Your Reference Library
Building up a pool of style resources is an important and personal endeavor. Luckily for men, more than ever before information and resources are available on dressing well and finding your own style.
Create your own reference library. It can be as compact as a spare bookcase or as grand as a dedicated home office. This should be a place where you can store all the things that inspire you and that make up your personal style guide. Your reference library can include books, favorite pieces of clothing, magazine ads, cigar boxes or anything else that catches your attention. I turned a spare room into my study. It’s filled with all the things that I find inspirational: lots of books, family pictures and art; boxes of magazine clippings, and old pens and watches. Everything in the room represents a part of who I am and what I find interesting in life.
Here are some classic men’s clothing and lifestyle books that you can use to start your own reference library. This is by no means an exhaustive list, but this selection is chock full of good information, advice and suggestions. Have your own favorites that you want to share? Let me know:
Elegance, by G. Bruce Boyer
Dressing the Man, by Alan Flusser
(Author of several excellent guides, he is a leading authority on classic men’s style)
Gentleman’s Guide to Grooming and Style, by Bernhard Roetzel
(This encyclopedic behemoth covers every category you could ever imagine)
The Preppy Handbook, by Lisa Birnbach
(Humorous satire? You bet; but there is also a lot of fun and truthful information in there.)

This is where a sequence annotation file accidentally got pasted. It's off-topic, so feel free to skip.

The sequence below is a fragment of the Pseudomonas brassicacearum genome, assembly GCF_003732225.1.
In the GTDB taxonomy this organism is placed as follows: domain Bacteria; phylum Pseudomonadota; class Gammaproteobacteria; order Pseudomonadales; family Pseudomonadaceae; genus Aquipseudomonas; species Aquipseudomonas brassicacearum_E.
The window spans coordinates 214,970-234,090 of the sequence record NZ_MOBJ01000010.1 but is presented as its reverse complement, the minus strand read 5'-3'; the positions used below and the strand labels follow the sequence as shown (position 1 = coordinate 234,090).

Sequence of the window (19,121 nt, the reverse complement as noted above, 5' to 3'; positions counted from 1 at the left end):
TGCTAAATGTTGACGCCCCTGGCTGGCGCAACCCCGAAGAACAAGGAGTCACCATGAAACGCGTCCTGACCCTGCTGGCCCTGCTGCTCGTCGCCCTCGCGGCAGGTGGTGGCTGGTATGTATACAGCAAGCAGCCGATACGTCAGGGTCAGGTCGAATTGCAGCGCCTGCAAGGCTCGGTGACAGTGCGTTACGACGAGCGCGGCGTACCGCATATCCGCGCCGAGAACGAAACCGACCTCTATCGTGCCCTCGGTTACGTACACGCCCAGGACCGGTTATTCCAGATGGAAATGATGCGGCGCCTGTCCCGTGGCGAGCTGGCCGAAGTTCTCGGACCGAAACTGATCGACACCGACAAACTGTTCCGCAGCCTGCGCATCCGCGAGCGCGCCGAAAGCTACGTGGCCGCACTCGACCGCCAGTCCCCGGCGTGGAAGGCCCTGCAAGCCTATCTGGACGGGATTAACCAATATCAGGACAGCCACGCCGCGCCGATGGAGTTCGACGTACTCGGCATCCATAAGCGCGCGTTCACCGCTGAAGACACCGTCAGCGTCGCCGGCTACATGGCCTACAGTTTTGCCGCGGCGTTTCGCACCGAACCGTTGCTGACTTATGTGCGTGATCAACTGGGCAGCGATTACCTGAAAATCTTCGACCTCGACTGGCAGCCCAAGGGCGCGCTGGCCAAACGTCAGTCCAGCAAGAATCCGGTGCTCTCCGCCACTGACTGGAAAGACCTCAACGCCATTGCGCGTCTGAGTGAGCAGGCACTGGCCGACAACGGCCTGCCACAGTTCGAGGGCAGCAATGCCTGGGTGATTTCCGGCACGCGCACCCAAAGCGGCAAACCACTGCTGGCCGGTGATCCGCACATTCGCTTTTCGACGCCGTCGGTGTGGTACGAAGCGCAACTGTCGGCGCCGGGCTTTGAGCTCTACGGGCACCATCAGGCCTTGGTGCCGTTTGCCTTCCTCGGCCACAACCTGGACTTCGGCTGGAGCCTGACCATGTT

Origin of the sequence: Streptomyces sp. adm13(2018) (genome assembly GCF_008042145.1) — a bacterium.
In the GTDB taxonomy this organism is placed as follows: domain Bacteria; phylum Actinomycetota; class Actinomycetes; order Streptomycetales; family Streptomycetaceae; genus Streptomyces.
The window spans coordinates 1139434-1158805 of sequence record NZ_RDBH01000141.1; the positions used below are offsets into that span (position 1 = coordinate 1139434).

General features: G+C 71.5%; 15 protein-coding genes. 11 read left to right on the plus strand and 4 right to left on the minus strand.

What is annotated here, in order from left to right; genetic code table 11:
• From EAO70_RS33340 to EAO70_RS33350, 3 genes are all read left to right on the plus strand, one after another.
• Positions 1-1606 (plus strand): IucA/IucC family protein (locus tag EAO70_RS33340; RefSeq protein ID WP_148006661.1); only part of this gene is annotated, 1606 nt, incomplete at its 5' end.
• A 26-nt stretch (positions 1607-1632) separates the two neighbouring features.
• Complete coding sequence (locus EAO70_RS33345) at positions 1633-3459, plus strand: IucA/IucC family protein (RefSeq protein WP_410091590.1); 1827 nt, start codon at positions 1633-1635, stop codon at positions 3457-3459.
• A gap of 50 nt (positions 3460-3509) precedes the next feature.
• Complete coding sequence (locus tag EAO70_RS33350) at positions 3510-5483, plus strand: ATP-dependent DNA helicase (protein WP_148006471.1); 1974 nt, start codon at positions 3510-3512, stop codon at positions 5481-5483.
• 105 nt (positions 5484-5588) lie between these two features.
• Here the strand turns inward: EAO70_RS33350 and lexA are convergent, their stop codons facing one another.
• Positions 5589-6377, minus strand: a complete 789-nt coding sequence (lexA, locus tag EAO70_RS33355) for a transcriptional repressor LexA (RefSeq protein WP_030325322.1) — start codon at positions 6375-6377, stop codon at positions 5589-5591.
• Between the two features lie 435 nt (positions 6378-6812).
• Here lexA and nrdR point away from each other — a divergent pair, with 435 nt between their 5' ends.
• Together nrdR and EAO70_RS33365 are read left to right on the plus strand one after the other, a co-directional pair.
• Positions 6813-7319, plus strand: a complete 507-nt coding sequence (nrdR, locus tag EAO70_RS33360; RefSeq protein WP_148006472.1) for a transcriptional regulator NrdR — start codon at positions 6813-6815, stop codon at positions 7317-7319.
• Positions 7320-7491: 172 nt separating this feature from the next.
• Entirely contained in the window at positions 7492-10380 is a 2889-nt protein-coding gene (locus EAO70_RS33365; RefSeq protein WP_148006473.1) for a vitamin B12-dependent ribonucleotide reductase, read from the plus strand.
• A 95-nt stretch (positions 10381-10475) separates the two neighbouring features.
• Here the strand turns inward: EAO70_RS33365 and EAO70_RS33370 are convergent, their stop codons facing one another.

A Well-Dressed Gentleman’s Pocket Guide, by Oscar Lenius
Off the Cuff, by Carson Kressley
(Yes, he’s a little over the top, but Kressley worked for Ralph Lauren and could probably teach a class on individual style.)
Maximum Style, by Perry Garfinkel, Brian Chichester
(A good all-around started guidebook)
As for magazines, a particular favorite of mine is Men’s Vogue. Menswear, a larger format bi-annual magazine is a great publication and also gives industry insight. Fantastic Man is an avant-garde option that will keep you up to date on European trends. For really classic style, take a look at Classic Style magazine. GQ and Esquire are two industry standard bearers.
Last year, Esquire came out with “The Big Black Book” – sort of a cross between a book and a magazine. It has an excellent style guide and highlights all sorts of classics every guy should have in his closet. I recently reviewed the 2007 edition that hit the stands last month. In a nutshell, it’s even better. Here is a link to my review.
Building Blocks of Personal Style
Figuring out who you really want to be and finding sources of inspiration to help you get there are important steps in creating your own true style. From my viewpoint, men’s style follows an architectural pattern. Imagine that personal style is like designing a building.
First, you have the foundation – good shoes. Then there is the support structure – pants. The main façade – jackets, sweaters and shirts; and the decorative elements – ties, cufflinks, gloves, hats, glasses. Finally there is the streetscape, those elements that put you into a context. They are things like bearing, attitude, etiquette, and an overall sense of who you are.
By breaking this all into smaller pieces, the whole process of self-evaluation feels less overwhelming. It captures your layers of style and the different elements that come together to tell everyone who you are. That way, when you see a shirt, understand why you like it and how it fits into your personal style, you’re actually seeing the whole building.